I am particularly drawn to this campaign as a contemplative Christian and anti-racist because I know I need to continue to do the work of pulling the poison of white supremacy out of my being. I have also seen how my religion has been used to justify white supremacy historically, and this history troubles me deeply. I believe white supremacy is alive and well in our denominations and that they manifest in ways that further marginalize people of color and put them at great risk. I hope you will join me in urging your faith community to join this campaign. Contact me to learn how you can engage in this work and I will loop you in!

ICE Cold: Posting a bond at ICE

I have been volunteering and getting trained in sanctuary organizing this past year.  One day a couple weeks ago a message came through the network talking about posting bond for a Hendersonville man who had been detained since an ICE traffic stop last summer. His family had finally raised the $8500 in cash. I offered to help since I was already in Charlotte. The money was deposited into my account. I went to the bank and got a certified check and drive to the DHS offices in Charlotte. I was seen immediately and was able to get my request in to the ICE detention center in Lumpkin. Then I waited for nearly three hours for the request to come back as approved and then to actually post the bond. I was treated respectfully and walked through the process professionally.

During my wait, I observed a woman who was visibly distraught come into the office and go to the window where she was tearfully looking for her husband. She was told that he was here illegally and that he was being detained and deported. She was in visible emotional distress my heart went out to her. Two female DHS officers were called and they escorted her into the waiting room. They asserted that her husband is here illegally and that his case lies with the judge, that being at DHS was a waste of her time. They were unkind and insensitive to the woman was in the midst of a traumatic and life changing event. They kicked the woman out of the building and then came back to the hallway adjacent to the waiting room. We could hear everything they said. I am sad to report that they made fun of the woman. Not only was there no empathy, they expressed great distain for the woman and her experience.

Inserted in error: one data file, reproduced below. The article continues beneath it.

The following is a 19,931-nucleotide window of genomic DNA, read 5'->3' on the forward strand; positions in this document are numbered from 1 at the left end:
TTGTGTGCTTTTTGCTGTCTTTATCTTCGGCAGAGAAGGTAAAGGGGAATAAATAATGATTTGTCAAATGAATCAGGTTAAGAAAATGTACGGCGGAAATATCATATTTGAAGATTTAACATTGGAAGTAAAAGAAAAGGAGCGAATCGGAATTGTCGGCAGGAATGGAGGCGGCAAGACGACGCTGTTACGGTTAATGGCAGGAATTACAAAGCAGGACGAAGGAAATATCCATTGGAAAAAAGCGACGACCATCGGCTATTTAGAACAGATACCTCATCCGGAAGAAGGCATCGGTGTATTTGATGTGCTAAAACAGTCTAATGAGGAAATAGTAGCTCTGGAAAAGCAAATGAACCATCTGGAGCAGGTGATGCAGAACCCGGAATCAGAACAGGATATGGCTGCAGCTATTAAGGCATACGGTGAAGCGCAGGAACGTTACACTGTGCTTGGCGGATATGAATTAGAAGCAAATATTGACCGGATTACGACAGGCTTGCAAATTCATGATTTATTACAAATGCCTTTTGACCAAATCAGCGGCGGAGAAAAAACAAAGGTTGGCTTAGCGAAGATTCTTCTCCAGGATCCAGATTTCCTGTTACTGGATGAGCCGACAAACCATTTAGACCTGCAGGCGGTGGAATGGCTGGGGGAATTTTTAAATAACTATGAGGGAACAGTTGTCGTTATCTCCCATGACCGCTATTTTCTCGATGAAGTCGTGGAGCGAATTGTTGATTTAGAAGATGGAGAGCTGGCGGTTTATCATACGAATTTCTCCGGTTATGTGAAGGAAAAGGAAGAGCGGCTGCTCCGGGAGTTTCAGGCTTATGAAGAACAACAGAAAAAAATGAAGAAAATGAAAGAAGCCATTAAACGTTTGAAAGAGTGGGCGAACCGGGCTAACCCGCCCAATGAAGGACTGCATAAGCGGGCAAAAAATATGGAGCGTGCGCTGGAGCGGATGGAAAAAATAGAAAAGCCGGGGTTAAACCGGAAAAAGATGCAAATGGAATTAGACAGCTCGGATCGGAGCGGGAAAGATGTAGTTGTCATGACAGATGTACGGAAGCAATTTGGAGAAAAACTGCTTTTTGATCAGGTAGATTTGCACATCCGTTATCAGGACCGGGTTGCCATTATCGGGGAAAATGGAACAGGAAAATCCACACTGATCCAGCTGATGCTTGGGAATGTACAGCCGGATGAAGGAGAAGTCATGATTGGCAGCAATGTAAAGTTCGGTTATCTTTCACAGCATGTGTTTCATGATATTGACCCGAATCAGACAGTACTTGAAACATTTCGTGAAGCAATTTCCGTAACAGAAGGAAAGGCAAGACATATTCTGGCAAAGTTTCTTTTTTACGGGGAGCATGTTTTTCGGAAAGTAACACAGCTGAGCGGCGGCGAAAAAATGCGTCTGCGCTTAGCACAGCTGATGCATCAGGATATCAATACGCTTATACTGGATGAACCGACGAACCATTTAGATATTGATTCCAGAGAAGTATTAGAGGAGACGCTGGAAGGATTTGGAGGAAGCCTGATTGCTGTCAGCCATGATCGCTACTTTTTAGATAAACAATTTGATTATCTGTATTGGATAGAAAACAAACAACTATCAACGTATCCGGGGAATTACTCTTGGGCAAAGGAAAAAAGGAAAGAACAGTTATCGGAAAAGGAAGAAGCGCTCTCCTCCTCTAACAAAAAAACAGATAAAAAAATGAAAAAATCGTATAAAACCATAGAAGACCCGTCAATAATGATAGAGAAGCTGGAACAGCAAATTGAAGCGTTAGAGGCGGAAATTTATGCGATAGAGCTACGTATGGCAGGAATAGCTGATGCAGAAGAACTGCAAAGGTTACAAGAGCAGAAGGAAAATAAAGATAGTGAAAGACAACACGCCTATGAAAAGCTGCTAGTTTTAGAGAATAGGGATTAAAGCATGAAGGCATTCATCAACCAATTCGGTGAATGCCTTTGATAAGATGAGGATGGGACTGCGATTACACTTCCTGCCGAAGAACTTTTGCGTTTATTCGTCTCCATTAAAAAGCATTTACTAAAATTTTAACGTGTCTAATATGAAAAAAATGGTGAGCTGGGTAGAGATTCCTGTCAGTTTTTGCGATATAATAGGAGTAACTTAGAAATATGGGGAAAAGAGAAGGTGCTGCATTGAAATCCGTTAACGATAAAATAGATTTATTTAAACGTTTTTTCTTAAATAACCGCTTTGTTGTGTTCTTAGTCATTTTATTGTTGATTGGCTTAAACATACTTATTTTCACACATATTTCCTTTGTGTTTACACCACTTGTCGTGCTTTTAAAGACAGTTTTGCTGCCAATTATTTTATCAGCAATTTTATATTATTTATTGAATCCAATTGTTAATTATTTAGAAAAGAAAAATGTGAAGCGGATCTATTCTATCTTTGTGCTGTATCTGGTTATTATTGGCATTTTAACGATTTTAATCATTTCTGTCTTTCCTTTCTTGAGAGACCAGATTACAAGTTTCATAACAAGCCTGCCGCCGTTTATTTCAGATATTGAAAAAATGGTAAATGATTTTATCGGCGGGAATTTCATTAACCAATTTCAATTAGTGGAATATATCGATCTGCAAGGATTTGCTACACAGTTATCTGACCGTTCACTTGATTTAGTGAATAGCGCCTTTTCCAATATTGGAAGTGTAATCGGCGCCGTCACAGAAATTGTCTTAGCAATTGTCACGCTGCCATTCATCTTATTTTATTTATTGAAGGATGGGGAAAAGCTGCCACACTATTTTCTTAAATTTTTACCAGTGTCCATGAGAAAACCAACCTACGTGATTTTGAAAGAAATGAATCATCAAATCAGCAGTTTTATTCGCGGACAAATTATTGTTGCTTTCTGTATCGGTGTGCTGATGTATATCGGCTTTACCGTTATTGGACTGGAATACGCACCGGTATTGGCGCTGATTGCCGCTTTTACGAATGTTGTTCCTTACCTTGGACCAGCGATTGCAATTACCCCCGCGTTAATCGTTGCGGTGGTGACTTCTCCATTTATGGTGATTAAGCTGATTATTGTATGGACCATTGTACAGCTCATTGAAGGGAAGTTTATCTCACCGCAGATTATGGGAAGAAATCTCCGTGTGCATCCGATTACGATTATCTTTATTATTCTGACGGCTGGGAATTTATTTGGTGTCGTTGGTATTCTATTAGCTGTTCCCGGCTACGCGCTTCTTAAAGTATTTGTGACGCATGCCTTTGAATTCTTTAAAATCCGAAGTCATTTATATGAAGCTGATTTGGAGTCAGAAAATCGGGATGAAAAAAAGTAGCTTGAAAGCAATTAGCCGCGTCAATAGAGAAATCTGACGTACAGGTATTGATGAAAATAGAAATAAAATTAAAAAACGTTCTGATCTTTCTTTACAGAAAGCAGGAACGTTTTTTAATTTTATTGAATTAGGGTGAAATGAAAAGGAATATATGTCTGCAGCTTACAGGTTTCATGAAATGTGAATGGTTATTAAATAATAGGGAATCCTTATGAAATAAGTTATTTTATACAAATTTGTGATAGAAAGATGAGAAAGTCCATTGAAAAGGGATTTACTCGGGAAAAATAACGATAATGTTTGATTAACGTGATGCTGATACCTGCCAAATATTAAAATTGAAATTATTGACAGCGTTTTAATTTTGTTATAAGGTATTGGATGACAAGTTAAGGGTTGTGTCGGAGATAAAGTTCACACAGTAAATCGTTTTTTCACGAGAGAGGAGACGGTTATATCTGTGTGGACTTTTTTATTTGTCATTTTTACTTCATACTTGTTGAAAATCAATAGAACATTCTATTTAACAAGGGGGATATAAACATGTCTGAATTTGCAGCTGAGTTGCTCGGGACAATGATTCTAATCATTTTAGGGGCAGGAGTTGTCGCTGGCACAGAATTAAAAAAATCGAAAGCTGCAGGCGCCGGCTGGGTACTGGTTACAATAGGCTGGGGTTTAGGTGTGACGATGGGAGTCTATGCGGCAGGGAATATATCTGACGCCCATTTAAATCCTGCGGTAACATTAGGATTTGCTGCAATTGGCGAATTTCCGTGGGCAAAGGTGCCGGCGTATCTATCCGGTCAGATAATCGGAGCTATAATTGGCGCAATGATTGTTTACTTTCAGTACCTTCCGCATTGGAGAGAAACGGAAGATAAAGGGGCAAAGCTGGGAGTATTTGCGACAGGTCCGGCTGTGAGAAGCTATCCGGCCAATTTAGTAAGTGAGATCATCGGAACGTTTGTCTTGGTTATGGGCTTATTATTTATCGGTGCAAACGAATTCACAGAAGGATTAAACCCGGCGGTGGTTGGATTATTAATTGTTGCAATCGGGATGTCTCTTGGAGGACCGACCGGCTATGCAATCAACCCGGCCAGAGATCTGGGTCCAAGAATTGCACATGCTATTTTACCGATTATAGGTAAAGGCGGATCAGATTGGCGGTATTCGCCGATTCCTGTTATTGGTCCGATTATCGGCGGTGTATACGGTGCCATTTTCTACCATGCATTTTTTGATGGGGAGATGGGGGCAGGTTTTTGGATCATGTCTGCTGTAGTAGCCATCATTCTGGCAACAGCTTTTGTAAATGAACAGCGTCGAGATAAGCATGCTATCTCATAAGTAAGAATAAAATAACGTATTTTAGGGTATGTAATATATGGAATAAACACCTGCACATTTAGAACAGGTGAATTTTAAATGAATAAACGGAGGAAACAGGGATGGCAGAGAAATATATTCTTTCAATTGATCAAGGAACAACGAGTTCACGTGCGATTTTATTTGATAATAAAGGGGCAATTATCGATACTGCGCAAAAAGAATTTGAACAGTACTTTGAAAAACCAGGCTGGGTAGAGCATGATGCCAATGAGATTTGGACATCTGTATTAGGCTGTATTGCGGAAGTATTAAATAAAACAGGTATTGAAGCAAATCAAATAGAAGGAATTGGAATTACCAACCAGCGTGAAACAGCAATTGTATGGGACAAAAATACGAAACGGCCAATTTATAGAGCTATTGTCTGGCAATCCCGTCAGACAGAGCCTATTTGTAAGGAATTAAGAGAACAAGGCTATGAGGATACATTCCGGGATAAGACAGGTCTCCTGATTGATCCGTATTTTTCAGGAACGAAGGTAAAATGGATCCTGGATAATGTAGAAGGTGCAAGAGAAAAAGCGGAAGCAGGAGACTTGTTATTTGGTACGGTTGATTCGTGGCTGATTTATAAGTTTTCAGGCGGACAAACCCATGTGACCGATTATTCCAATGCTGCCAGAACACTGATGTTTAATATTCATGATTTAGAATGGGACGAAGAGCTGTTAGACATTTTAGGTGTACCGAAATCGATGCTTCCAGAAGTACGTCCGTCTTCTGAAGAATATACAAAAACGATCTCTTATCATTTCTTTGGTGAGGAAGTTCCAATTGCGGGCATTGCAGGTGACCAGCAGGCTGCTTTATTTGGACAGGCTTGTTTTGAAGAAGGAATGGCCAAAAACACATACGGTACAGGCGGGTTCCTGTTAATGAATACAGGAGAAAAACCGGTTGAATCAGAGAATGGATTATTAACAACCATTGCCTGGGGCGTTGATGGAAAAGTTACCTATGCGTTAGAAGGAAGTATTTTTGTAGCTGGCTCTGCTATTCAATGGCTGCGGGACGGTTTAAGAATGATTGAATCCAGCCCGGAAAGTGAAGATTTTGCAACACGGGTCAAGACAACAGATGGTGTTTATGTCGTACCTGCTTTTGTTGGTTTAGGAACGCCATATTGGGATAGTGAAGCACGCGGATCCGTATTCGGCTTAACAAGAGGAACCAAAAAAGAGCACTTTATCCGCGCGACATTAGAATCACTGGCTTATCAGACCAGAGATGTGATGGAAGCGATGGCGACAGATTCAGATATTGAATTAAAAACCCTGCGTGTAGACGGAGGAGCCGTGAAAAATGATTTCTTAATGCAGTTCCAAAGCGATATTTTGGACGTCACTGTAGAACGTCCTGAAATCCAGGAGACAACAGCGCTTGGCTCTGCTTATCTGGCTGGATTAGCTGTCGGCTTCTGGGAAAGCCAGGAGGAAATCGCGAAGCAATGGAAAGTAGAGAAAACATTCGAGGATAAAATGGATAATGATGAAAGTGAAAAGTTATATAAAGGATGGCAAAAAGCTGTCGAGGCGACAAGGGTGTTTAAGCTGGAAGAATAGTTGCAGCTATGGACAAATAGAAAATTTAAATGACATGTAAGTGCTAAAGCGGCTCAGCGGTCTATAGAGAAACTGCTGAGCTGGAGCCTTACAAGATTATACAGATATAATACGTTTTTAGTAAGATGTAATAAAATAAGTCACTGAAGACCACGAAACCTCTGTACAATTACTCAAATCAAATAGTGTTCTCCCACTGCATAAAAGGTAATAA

If we are not training DHS officers in handling emotional trauma with therapeutic skills like unconditional positive regard, we are de-humanizing the officers as well as the people they are supposed to serve. I have a friend and co-trainer who is a therapist by training and an activist. When we work together doing racial equity training, she often shares the concept of “unconditional positive regard,” with our students. She shares that she is holding unconditional positive regard for everyone in the room and invites the students to do the same. I have always found that when she does this, the room relaxes a bit and trust is built, which is vital to the work of racial equity training.

The Wikipedia page on Unconditional Positive Regard states that:

“Unconditional positive regard, (UPR) is a concept developed by the humanistic psychologist Carl Rogers in 1959, is the basic acceptance and support of a person regardless of what the person says or does, especially in the context of client centered therapy. The central hypothesis of this approach can be briefly stated. It is that the individual has within him or her self vast resources for self-understanding, for altering her or his self-concept, attitudes, and self-directed behavior—and that these resources can be tapped if only a definable climate of facilitative psychological attitudes can be provided.”

Why aren’t our police forces trained in trauma and healing? At the very least, could they try to see the good in people?